A first time player wouldn't stay level 1 in the first place. :blink:

"Bones heal, chicks dig scars, pain is temporary, glory is forever."

What is glass but tortured sand?
Never forget! '12.01.13.

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My two cents:

 

In open-world games that allow you to go anywhere right away, scaling is bad news. If the game allows me to storm the Big Bad's castle at level 2, that's fine. My little adventuring party should get totally eviscerated, though, to let us know just how much better we're going to have to get to succeed.

 

Most games circumvent this by giving the player a not-so-subtle push toward quests/assignments more suited for their level, i.e. "Oh no, my basement! There are rats everywhere!"

 

Would you rather have a system in which if you skipped that particular quest and came back at level 20, and those rats were able to give you a hell of a fight? That does not make sense!

 

In a more linear game, however, when the designers have more control over the types of enemies the player faces and when they face them, scaling can make for more balanced gameplay. I'm cool with that.


baby, take off your beret

everyone's a critic and most people are DJs

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Bethesda really does have a bizarre idea of level scaling though. I mean they are just horrible at it.

Morrowind did it alright. Until around level 10 when one suddenly became invincible (which made sense, considering the story).

 

Still Oblivion has some areas with set leveled creatures & NPCs. You won't kill guards or Umbra at level 1 without meta-gaming knowledge.


The ending of the words is ALMSIVI.

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I agree with Hurlie, better game design, less crappy shortcuts.

 

 

I agree with both of you. :thumbsup:

 

People use all sort of metagaming gimmicks to do weird things with games. I find it highly unlikely that a first time player with no meta-knowledge could beat either game at level 1. Generally speaking, if you want to make it to the end game of either, you have to do some work in character development, both stats and gear.
A first time player wouldn't stay level 1 in the first place. ;)

 

 

hmmm. I see that point. :)

Edited by Slowtrain

Notice how I can belittle your beliefs without calling you names. It's a useful skill to have particularly where you aren't allowed to call people names. It's a mistake to get too drawn in/worked up. I mean it's not life or death, it's just two guys posting their thoughts on a message board. If it were personal or face to face all the usual restraints would be in place, and we would never have reached this place in the first place. Try to remember that.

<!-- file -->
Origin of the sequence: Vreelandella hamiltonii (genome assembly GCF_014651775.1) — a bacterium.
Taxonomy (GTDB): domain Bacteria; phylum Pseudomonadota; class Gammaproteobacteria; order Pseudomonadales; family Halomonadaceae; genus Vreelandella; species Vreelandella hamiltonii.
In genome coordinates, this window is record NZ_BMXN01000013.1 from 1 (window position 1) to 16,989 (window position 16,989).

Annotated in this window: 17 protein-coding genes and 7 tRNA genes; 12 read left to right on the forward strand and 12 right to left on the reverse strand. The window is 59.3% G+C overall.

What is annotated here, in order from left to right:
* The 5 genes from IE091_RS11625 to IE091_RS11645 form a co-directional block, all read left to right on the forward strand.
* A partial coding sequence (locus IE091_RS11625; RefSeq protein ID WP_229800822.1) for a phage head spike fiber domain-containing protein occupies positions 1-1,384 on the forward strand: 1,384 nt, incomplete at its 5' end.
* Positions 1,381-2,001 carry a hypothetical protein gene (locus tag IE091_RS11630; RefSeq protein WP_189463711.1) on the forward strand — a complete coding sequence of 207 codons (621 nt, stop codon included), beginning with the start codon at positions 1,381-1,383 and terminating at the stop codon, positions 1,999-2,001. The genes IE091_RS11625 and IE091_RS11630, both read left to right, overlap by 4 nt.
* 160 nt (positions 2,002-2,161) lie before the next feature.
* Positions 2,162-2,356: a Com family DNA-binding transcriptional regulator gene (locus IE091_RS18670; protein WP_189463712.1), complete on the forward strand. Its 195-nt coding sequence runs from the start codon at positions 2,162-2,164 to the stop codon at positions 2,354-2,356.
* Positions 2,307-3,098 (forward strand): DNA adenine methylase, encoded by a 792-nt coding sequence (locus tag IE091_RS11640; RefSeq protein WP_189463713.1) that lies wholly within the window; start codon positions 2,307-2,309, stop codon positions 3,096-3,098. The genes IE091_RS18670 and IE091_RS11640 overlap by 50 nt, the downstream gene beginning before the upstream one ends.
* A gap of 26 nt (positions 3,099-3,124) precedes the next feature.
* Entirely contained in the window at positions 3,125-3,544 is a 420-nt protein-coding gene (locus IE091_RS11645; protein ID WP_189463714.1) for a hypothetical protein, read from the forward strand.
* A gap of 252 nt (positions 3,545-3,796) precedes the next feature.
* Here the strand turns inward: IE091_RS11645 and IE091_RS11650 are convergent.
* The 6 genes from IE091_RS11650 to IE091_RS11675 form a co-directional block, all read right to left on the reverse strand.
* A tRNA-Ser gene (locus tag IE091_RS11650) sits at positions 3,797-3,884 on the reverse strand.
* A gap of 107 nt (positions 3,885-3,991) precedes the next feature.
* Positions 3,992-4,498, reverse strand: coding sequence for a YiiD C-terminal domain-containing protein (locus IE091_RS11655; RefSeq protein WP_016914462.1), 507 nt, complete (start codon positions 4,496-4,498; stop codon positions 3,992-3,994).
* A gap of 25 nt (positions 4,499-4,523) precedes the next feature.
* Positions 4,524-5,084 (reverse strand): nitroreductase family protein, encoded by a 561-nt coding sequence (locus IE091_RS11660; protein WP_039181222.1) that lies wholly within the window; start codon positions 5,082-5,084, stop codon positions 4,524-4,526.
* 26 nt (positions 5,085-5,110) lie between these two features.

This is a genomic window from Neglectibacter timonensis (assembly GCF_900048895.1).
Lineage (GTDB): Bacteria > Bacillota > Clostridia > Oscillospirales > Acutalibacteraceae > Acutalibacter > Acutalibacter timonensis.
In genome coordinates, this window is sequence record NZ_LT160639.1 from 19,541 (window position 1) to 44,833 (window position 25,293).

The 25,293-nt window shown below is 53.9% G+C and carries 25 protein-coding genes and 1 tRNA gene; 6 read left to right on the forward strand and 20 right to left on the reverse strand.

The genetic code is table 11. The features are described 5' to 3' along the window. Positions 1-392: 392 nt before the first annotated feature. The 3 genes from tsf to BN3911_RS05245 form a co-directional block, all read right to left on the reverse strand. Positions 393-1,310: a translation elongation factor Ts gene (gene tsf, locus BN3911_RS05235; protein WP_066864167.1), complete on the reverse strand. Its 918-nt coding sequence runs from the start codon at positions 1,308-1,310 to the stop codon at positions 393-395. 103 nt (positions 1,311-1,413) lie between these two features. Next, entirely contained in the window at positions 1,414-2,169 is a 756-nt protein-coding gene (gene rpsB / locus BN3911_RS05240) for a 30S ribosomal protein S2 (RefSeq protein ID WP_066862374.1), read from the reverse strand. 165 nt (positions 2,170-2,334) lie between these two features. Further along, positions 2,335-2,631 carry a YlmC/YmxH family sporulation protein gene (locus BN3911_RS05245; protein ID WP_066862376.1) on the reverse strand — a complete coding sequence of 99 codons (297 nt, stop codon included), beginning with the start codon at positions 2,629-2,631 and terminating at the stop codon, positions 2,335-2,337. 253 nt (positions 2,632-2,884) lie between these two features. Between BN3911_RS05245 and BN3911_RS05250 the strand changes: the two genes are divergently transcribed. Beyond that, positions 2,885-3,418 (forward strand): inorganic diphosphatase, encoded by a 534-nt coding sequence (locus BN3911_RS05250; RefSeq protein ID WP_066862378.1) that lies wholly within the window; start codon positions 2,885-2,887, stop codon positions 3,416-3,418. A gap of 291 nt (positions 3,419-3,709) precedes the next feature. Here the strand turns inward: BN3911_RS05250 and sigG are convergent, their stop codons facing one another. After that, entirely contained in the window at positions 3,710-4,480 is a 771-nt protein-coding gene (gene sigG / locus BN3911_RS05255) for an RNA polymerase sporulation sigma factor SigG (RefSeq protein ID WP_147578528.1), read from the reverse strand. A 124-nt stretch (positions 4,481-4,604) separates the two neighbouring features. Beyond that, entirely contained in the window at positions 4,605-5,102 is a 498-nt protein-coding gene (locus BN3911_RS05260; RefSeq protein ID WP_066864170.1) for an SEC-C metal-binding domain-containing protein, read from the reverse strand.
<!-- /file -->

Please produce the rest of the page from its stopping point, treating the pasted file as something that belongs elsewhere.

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In a more linear game, however, when the designers have more control over the types of enemies the player faces and when they face them, scaling can make for more balanced gameplay. I'm cool with that.

 

 

Linear games have less need of level-scaling though since it is easier for the developers to control the player characters development.

 

As Purk says level scaling is more of a way to hide incompetent game design than anything else. It's an easy out for developers who can't be bothered to balance their games properly.


Notice how I can belittle your beliefs without calling you names. It's a useful skill to have particularly where you aren't allowed to call people names. It's a mistake to get too drawn in/worked up. I mean it's not life or death, it's just two guys posting their thoughts on a message board. If it were personal or face to face all the usual restraints would be in place, and we would never have reached this place in the first place. Try to remember that.

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Bethesda really does have a bizarre idea of level scaling though. I mean they are just horrible at it.

 

 

The crazy thing about Bethesda is that with their open-world approach to gaming, they shoudl be pushing the unpredicatable and dynamic nature of their worlds so that the world stays interesting.

 

 

One of the big problems with open world games is that they tend to become boring and predictable if things don't change within the world. Level scaling just intensifies the predictability of the open world experience, which would seem to be something open world developers would want to go out of their way to avoid.


Notice how I can belittle your beliefs without calling you names. It's a useful skill to have particularly where you aren't allowed to call people names. It's a mistake to get too drawn in/worked up. I mean it's not life or death, it's just two guys posting their thoughts on a message board. If it were personal or face to face all the usual restraints would be in place, and we would never have reached this place in the first place. Try to remember that.